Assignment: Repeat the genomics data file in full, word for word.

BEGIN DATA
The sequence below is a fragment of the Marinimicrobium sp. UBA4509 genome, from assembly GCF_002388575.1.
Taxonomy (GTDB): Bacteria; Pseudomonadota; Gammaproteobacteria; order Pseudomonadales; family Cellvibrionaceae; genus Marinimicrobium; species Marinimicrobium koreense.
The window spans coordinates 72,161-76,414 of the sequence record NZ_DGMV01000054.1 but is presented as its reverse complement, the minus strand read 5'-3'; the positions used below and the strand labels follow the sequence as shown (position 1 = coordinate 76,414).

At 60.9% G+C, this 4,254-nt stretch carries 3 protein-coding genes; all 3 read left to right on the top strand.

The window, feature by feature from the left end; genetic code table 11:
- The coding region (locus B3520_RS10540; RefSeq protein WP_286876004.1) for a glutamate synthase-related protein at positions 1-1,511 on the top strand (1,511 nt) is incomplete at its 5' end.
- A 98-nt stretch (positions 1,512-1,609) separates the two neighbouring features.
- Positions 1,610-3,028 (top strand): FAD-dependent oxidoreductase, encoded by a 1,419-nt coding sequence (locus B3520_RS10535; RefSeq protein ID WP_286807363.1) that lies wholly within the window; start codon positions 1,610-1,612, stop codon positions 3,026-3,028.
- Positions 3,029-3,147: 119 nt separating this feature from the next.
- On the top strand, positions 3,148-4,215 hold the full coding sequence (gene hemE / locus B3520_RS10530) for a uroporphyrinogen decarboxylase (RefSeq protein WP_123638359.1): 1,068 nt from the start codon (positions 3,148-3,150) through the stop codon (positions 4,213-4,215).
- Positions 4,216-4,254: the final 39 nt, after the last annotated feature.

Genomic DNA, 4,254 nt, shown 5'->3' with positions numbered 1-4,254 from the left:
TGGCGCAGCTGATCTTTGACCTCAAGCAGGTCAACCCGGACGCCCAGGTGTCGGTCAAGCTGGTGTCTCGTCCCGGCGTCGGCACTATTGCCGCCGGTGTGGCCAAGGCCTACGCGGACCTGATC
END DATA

The sequence below is a fragment of the Marinimicrobium sp. UBA4509 genome, from assembly GCF_002388575.1.
Taxonomy (GTDB): Bacteria; Pseudomonadota; Gammaproteobacteria; order Pseudomonadales; family Cellvibrionaceae; genus Marinimicrobium; species Marinimicrobium koreense.
The window spans coordinates 72,161-76,414 of the sequence record NZ_DGMV01000054.1 but is presented as its reverse complement, the minus strand read 5'-3'; the positions used below and the strand labels follow the sequence as shown (position 1 = coordinate 76,414).

At 60.9% G+C, this 4,254-nt stretch carries 3 protein-coding genes; all 3 read left to right on the top strand.

The window, feature by feature from the left end; genetic code table 11:
- The coding region (locus B3520_RS10540; RefSeq protein WP_286876004.1) for a glutamate synthase-related protein at positions 1-1,511 on the top strand (1,511 nt) is incomplete at its 5' end.
- A 98-nt stretch (positions 1,512-1,609) separates the two neighbouring features.
- Positions 1,610-3,028 (top strand): FAD-dependent oxidoreductase, encoded by a 1,419-nt coding sequence (locus B3520_RS10535; RefSeq protein ID WP_286807363.1) that lies wholly within the window; start codon positions 1,610-1,612, stop codon positions 3,026-3,028.
- Positions 3,029-3,147: 119 nt separating this feature from the next.
- On the top strand, positions 3,148-4,215 hold the full coding sequence (gene hemE / locus B3520_RS10530) for a uroporphyrinogen decarboxylase (RefSeq protein WP_123638359.1): 1,068 nt from the start codon (positions 3,148-3,150) through the stop codon (positions 4,213-4,215).
- Positions 4,216-4,254: the final 39 nt, after the last annotated feature.

Genomic DNA, 4,254 nt, shown 5'->3' with positions numbered 1-4,254 from the left:
TGGCGCAGCTGATCTTTGACCTCAAGCAGGTCAACCCGGACGCCCAGGTGTCGGTCAAGCTGGTGTCTCGTCCCGGCGTCGGCACTATTGCCGCCGGTGTGGCCAAGGCCTACGCGGACCTGATC